In the era of Abraham Lincoln, Blacks in New York were hardly more advanced in rights than were their brethren in the South. About 80 percent of Blacks could not vote because of a law which said that Blacks must own property worth $250. For years, Blacks campaigned to remove this qualification from the state constitution, and in the election of 1860 the people were going to have a chance to vote on an amendment allowing equal voting rights for Blacks.
Passage was unlikely because even abolitionists did not favor granting political rights to the Black man. (Women of New York would not gain the right to vote until 1917.) The press continued to set the tone for the average white New Yorker:
• Brooklyn Standard, on September 22, 1860, said: “Unadulterated Black Republicanism is bad enough, but political amalgamation with black men is worse.” “What occasion is there of our adding to voters in this State 10,000 idle, thieving, ignorant negroes? Let the property qualification stand—let those who are thrifty and industrious vote; but let us have not extension of it to the degraded blacks who infest most of our northern cities.”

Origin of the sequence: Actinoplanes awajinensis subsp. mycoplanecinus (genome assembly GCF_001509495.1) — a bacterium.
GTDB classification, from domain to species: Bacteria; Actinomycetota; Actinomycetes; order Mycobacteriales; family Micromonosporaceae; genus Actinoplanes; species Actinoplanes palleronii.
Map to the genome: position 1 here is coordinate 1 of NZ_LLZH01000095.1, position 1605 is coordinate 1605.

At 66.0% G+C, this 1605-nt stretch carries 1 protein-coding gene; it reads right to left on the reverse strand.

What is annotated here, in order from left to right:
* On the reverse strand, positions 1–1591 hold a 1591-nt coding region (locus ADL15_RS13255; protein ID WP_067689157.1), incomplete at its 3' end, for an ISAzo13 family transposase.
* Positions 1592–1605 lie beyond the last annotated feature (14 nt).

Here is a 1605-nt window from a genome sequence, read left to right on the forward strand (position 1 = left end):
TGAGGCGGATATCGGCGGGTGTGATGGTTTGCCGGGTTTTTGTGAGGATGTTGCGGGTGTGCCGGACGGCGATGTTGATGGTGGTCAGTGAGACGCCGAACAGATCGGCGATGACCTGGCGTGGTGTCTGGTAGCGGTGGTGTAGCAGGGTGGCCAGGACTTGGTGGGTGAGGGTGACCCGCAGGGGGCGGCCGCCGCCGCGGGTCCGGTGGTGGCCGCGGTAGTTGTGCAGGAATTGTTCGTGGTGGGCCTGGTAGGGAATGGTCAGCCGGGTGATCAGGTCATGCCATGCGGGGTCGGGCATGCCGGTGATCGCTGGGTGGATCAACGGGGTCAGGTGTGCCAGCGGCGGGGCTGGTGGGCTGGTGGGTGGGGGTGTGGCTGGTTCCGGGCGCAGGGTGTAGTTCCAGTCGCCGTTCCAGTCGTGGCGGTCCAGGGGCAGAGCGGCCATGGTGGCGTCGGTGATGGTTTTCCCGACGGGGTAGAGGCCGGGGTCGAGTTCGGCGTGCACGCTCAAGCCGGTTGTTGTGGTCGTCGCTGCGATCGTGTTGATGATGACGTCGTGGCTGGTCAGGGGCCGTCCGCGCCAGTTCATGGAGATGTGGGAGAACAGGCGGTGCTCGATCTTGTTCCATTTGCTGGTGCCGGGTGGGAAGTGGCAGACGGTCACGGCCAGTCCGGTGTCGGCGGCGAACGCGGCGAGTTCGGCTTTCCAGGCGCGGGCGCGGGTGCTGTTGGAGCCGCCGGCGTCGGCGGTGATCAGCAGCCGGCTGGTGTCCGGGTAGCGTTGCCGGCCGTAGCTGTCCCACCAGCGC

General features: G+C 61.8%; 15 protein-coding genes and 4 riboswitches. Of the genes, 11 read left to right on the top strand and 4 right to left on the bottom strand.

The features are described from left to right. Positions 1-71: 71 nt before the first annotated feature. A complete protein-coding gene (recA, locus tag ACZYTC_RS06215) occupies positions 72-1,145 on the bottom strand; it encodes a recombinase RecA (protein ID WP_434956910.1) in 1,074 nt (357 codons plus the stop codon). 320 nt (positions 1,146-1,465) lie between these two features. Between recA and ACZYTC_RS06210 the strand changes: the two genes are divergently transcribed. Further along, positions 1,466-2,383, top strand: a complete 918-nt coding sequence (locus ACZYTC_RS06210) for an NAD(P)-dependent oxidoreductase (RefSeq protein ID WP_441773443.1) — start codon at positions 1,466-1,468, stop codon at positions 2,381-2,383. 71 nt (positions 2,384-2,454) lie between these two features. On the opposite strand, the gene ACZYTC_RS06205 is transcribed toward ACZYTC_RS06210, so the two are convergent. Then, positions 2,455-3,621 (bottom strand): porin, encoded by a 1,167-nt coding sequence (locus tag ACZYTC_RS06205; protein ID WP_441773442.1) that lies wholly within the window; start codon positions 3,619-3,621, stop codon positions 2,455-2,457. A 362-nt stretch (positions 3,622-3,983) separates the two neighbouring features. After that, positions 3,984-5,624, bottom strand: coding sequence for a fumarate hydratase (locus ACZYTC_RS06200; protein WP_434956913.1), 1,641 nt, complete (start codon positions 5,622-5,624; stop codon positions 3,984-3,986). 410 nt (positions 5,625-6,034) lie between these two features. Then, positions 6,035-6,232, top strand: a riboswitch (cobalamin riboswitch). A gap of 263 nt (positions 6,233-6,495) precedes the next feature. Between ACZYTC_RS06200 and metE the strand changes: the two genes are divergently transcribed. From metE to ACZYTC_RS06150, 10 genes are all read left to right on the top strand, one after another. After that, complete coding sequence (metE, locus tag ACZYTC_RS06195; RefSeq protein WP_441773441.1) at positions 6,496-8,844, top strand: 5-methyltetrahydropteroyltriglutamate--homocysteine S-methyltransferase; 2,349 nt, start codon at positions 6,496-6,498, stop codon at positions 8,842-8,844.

• The Brooklyn City News charged that “there is a natural inferiority on the part of the black race…” It further warned the readers that the proposed legislation unreasonably asked whites “to deposit your vote in the ballot box, cheek by jowl with a large ‘buck nigger’.”
• The City News spoke for the white man: “Remember, conservative men of New York, that you will be called upon…to vote whether ten or fifteen thousand sooty negroes shall be raised to a political level with yourselves in this State.”
• The New York Tribune advocated separation in an editorial titled “What We Shall Do with the Negro.” “The ignorant and servile race,” it said, “will not and cannot be emancipated and raised to the enjoyment of equal civil rights with the dominant and intelligent race; they will be driven out.”
[from the book Hidden History of New York: A Guide for Black Folks]